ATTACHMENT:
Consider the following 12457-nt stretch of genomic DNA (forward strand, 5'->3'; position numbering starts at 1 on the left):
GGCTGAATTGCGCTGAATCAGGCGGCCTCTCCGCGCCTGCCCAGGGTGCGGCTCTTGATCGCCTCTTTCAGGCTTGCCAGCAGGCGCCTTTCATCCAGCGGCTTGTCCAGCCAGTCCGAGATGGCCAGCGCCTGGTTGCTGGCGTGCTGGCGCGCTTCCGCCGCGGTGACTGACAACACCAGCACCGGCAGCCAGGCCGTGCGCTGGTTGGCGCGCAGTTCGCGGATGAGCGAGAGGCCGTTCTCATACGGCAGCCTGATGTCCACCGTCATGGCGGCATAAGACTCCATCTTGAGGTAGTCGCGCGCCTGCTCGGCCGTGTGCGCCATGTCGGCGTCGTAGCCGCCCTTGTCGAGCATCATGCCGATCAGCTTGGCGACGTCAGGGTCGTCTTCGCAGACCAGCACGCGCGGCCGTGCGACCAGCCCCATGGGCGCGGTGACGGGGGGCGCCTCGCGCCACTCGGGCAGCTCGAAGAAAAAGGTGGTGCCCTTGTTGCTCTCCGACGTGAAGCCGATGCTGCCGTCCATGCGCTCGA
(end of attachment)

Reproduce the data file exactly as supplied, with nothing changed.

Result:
Consider the following 12457-nt stretch of genomic DNA (forward strand, 5'->3'; position numbering starts at 1 on the left):
GGCTGAATTGCGCTGAATCAGGCGGCCTCTCCGCGCCTGCCCAGGGTGCGGCTCTTGATCGCCTCTTTCAGGCTTGCCAGCAGGCGCCTTTCATCCAGCGGCTTGTCCAGCCAGTCCGAGATGGCCAGCGCCTGGTTGCTGGCGTGCTGGCGCGCTTCCGCCGCGGTGACTGACAACACCAGCACCGGCAGCCAGGCCGTGCGCTGGTTGGCGCGCAGTTCGCGGATGAGCGAGAGGCCGTTCTCATACGGCAGCCTGATGTCCACCGTCATGGCGGCATAAGACTCCATCTTGAGGTAGTCGCGCGCCTGCTCGGCCGTGTGCGCCATGTCGGCGTCGTAGCCGCCCTTGTCGAGCATCATGCCGATCAGCTTGGCGACGTCAGGGTCGTCTTCGCAGACCAGCACGCGCGGCCGTGCGACCAGCCCCATGGGCGCGGTGACGGGGGGCGCCTCGCGCCACTCGGGCAGCTCGAAGAAAAAGGTGGTGCCCTTGTTGCTCTCCGACGTGAAGCCGATGCTGCCGTCCATGCGCTCGA